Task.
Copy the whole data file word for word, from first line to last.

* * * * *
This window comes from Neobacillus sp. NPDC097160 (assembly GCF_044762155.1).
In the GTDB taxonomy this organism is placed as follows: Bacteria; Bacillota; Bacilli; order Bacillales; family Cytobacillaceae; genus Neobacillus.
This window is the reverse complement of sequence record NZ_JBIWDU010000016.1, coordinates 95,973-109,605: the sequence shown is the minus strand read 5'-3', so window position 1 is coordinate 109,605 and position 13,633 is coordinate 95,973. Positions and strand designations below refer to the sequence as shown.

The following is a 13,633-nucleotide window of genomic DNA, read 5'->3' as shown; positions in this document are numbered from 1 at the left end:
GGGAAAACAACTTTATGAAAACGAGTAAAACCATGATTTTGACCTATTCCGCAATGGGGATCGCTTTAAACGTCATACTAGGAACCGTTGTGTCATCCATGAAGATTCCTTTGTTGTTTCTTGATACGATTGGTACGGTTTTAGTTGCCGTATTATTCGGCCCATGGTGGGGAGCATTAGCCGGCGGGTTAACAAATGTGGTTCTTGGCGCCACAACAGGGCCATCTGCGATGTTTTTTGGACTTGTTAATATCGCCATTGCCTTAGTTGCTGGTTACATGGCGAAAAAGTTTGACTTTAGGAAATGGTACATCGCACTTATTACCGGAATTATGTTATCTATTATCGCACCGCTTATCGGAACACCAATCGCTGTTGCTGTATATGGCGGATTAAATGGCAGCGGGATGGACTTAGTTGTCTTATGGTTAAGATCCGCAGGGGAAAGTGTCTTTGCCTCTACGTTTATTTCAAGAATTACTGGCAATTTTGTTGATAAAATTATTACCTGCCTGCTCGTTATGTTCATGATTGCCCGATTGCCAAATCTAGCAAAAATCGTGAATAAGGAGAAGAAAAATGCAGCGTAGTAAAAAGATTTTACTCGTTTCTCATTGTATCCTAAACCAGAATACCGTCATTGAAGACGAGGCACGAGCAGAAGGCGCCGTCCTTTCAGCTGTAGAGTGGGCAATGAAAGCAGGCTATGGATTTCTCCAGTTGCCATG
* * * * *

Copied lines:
This window comes from Neobacillus sp. NPDC097160 (assembly GCF_044762155.1).
In the GTDB taxonomy this organism is placed as follows: Bacteria; Bacillota; Bacilli; order Bacillales; family Cytobacillaceae; genus Neobacillus.
This window is the reverse complement of sequence record NZ_JBIWDU010000016.1, coordinates 95,973-109,605: the sequence shown is the minus strand read 5'-3', so window position 1 is coordinate 109,605 and position 13,633 is coordinate 95,973. Positions and strand designations below refer to the sequence as shown.

The following is a 13,633-nucleotide window of genomic DNA, read 5'->3' as shown; positions in this document are numbered from 1 at the left end:
GGGAAAACAACTTTATGAAAACGAGTAAAACCATGATTTTGACCTATTCCGCAATGGGGATCGCTTTAAACGTCATACTAGGAACCGTTGTGTCATCCATGAAGATTCCTTTGTTGTTTCTTGATACGATTGGTACGGTTTTAGTTGCCGTATTATTCGGCCCATGGTGGGGAGCATTAGCCGGCGGGTTAACAAATGTGGTTCTTGGCGCCACAACAGGGCCATCTGCGATGTTTTTTGGACTTGTTAATATCGCCATTGCCTTAGTTGCTGGTTACATGGCGAAAAAGTTTGACTTTAGGAAATGGTACATCGCACTTATTACCGGAATTATGTTATCTATTATCGCACCGCTTATCGGAACACCAATCGCTGTTGCTGTATATGGCGGATTAAATGGCAGCGGGATGGACTTAGTTGTCTTATGGTTAAGATCCGCAGGGGAAAGTGTCTTTGCCTCTACGTTTATTTCAAGAATTACTGGCAATTTTGTTGATAAAATTATTACCTGCCTGCTCGTTATGTTCATGATTGCCCGATTGCCAAATCTAGCAAAAATCGTGAATAAGGAGAAGAAAAATGCAGCGTAGTAAAAAGATTTTACTCGTTTCTCATTGTATCCTAAACCAGAATACCGTCATTGAAGACGAGGCACGAGCAGAAGGCGCCGTCCTTTCAGCTGTAGAGTGGGCAATGAAAGCAGGCTATGGATTTCTCCAGTTGCCATG